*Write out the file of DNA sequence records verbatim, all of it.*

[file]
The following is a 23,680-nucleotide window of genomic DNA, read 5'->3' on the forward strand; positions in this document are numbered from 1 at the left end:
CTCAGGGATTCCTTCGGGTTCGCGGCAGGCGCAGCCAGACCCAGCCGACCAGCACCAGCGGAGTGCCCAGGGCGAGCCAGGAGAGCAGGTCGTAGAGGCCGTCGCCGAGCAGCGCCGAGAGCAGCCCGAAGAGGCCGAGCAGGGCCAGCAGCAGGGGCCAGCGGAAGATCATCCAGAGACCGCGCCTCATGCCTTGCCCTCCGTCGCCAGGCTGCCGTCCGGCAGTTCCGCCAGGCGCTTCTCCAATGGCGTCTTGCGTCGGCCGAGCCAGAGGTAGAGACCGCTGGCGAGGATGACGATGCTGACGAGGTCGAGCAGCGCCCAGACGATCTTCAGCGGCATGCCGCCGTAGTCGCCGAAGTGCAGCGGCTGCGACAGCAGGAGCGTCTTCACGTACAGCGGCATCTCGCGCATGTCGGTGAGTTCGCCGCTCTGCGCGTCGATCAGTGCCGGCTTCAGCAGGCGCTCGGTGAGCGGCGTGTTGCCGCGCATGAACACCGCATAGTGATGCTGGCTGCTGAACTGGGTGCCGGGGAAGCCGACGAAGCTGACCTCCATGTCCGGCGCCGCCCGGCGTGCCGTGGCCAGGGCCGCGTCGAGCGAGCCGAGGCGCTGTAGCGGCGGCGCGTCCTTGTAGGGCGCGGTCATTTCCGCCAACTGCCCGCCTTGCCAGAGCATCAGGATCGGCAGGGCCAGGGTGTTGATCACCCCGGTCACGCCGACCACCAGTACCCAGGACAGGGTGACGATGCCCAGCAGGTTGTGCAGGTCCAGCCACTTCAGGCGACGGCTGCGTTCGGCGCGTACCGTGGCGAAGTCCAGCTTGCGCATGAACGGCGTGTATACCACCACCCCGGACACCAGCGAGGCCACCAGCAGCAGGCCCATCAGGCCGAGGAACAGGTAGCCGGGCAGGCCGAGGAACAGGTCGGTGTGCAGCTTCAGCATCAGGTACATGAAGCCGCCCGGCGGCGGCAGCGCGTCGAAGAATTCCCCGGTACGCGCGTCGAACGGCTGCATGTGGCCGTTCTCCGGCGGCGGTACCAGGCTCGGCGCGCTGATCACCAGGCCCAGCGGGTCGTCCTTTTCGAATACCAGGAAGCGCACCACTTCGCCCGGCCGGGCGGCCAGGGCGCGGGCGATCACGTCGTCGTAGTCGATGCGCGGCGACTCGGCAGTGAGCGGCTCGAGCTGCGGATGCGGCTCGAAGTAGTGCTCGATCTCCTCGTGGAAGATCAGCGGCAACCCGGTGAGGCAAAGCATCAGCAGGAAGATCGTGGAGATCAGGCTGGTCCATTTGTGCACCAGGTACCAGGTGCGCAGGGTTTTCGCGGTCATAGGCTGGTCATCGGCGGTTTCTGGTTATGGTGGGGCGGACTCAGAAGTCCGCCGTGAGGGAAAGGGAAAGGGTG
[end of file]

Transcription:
The following is a 23,680-nucleotide window of genomic DNA, read 5'->3' on the forward strand; positions in this document are numbered from 1 at the left end:
CTCAGGGATTCCTTCGGGTTCGCGGCAGGCGCAGCCAGACCCAGCCGACCAGCACCAGCGGAGTGCCCAGGGCGAGCCAGGAGAGCAGGTCGTAGAGGCCGTCGCCGAGCAGCGCCGAGAGCAGCCCGAAGAGGCCGAGCAGGGCCAGCAGCAGGGGCCAGCGGAAGATCATCCAGAGACCGCGCCTCATGCCTTGCCCTCCGTCGCCAGGCTGCCGTCCGGCAGTTCCGCCAGGCGCTTCTCCAATGGCGTCTTGCGTCGGCCGAGCCAGAGGTAGAGACCGCTGGCGAGGATGACGATGCTGACGAGGTCGAGCAGCGCCCAGACGATCTTCAGCGGCATGCCGCCGTAGTCGCCGAAGTGCAGCGGCTGCGACAGCAGGAGCGTCTTCACGTACAGCGGCATCTCGCGCATGTCGGTGAGTTCGCCGCTCTGCGCGTCGATCAGTGCCGGCTTCAGCAGGCGCTCGGTGAGCGGCGTGTTGCCGCGCATGAACACCGCATAGTGATGCTGGCTGCTGAACTGGGTGCCGGGGAAGCCGACGAAGCTGACCTCCATGTCCGGCGCCGCCCGGCGTGCCGTGGCCAGGGCCGCGTCGAGCGAGCCGAGGCGCTGTAGCGGCGGCGCGTCCTTGTAGGGCGCGGTCATTTCCGCCAACTGCCCGCCTTGCCAGAGCATCAGGATCGGCAGGGCCAGGGTGTTGATCACCCCGGTCACGCCGACCACCAGTACCCAGGACAGGGTGACGATGCCCAGCAGGTTGTGCAGGTCCAGCCACTTCAGGCGACGGCTGCGTTCGGCGCGTACCGTGGCGAAGTCCAGCTTGCGCATGAACGGCGTGTATACCACCACCCCGGACACCAGCGAGGCCACCAGCAGCAGGCCCATCAGGCCGAGGAACAGGTAGCCGGGCAGGCCGAGGAACAGGTCGGTGTGCAGCTTCAGCATCAGGTACATGAAGCCGCCCGGCGGCGGCAGCGCGTCGAAGAATTCCCCGGTACGCGCGTCGAACGGCTGCATGTGGCCGTTCTCCGGCGGCGGTACCAGGCTCGGCGCGCTGATCACCAGGCCCAGCGGGTCGTCCTTTTCGAATACCAGGAAGCGCACCACTTCGCCCGGCCGGGCGGCCAGGGCGCGGGCGATCACGTCGTCGTAGTCGATGCGCGGCGACTCGGCAGTGAGCGGCTCGAGCTGCGGATGCGGCTCGAAGTAGTGCTCGATCTCCTCGTGGAAGATCAGCGGCAACCCGGTGAGGCAAAGCATCAGCAGGAAGATCGTGGAGATCAGGCTGGTCCATTTGTGCACCAGGTACCAGGTGCGCAGGGTTTTCGCGGTCATAGGCTGGTCATCGGCGGTTTCTGGTTATGGTGGGGCGGACTCAGAAGTCCGCCGTGAGGGAAAGGGAAAGGGTG